In today’s America, the airport check-in counter confronts you with all sorts of unexpected money offers. (There are commercial appeals all around, like in the billboards along a highway.) Want priority boarding of your plane? That will cost $47 extra. Want to buy the right to cancel or change your return flight for a penalty of only $75? That can be obtained for $11 extra. Want to sit in an economy class seat that enjoys greater legroom? $30, and you’ll be wonderfully comfortable. Through the sale of extra privileges, in addition to the charging of unexpected extra fees, the airlines will enjoy two billion dollars of extra income in 2014, and their profits will make new records.
The savvy passenger, of course, will work hard to avoid those extra fees, and to withstand those seductive appeals to enjoy extra privileges, like a few inches of extra legroom, or the so-called advantage of boarding the plane a few minutes ahead of others.
To switch different forms of transportation: A magazine called Bon Voyage, which discusses cruising, has recently named the “best of” in various categories. Best of the cruiselines? That’s the Disney line, according to these cruise experts. Best cruiseline for teenagers? Royal Caribbean, they say. Best of the new ships? That’s the Norwegian Breakaway. Best food served onboard? Crystal Cruises.
A fascinating new travel guide is the Volunteer Travelers Handbook, which outlines the ways in which well-intentioned travelers can create their own “volunteer vacations” for devoting efforts on behalf of various social causes….Rome-based travel expert, Eleonora Baldwin, enthusiastically recommends a brand-new and wholly unique attraction called “The National Museum of the 21st Century”, showcasing contemporary art. It’s a welcome contrast to all the countless museums in the Eternal City that limit themselves to ancient art.
In the 19th and early 20th century, when there was no air conditioning, wealthy Americans would avoid the uncomfortable temperatures of summer by moving their hot weather residences to the state of Maine. Now, in the 21st century, there are potent new reasons for vacationing in Maine: uncrowded resorts and low-cost coastal bungalows for rent, seaside recreations, refreshingly cool summers, lobsters and lobster meals everywhere, every other kind of seafood, the great Acadia National Park, summer festivals of every sort, such outstanding discount shopping outlets as L.L. Bean, and an outgoing population treating visitors with courtesy and respect. As you can see, I’m a Maine enthusiast.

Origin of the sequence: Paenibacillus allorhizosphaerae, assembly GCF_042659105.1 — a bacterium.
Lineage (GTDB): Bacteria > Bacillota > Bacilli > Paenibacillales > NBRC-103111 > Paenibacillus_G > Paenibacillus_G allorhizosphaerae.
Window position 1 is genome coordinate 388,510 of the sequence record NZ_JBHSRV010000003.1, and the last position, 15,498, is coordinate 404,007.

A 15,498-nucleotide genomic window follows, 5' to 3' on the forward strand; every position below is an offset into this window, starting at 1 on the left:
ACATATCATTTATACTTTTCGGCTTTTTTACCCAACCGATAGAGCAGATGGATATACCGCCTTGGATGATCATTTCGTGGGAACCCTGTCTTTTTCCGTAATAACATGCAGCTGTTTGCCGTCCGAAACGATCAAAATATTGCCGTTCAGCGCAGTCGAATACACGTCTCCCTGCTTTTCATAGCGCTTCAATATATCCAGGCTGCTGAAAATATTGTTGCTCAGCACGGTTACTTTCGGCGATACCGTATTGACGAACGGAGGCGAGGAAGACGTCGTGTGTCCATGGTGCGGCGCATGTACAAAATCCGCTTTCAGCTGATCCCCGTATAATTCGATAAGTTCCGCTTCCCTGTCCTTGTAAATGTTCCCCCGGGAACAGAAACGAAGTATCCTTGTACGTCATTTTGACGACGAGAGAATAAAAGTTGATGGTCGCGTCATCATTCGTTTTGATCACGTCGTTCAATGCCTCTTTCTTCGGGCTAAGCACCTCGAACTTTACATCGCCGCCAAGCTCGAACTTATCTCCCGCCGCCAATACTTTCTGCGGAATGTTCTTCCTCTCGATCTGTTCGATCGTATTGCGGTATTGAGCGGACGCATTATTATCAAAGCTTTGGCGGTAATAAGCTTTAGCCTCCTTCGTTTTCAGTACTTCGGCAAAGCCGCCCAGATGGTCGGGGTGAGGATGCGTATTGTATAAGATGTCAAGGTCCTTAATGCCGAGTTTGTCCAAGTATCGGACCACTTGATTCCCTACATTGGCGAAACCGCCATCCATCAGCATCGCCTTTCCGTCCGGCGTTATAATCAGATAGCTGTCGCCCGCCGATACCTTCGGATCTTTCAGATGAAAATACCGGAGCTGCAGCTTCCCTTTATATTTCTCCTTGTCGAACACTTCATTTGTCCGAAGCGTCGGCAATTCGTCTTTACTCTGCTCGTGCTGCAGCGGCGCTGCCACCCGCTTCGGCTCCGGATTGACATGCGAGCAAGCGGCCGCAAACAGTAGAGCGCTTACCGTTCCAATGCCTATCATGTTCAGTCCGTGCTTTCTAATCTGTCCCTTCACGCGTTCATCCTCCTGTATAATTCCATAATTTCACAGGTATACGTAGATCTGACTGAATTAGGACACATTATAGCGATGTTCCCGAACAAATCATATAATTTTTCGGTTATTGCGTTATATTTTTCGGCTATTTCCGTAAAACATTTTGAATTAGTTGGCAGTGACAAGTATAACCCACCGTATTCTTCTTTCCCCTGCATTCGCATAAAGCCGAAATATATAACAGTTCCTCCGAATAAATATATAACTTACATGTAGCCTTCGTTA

New York City is presently expecting to receive as many as 55 million visitors in 2014, which may make it into the most popular tourist destination on earth. Since hotels here are chock-a-block virtually the entire year, and therefore unusually expensive, it’s important for visitors to seek out lower-cost lodgings in boroughs other than Manhattan, or in the many hostels (with private rooms) that now accept guests of all ages.
Examples continue to accumulate of the risks that people run when they submit negative reviews to the various social media. A small hotel chain, which often rents its ballrooms and dining facilities for weddings, has recently added a paragraph to their contract fining the parents of the married couple $500 if any of their guests publish a bad review of the hotel on such listings as TripAdvisor or Yelp. Shades of the First Amendment!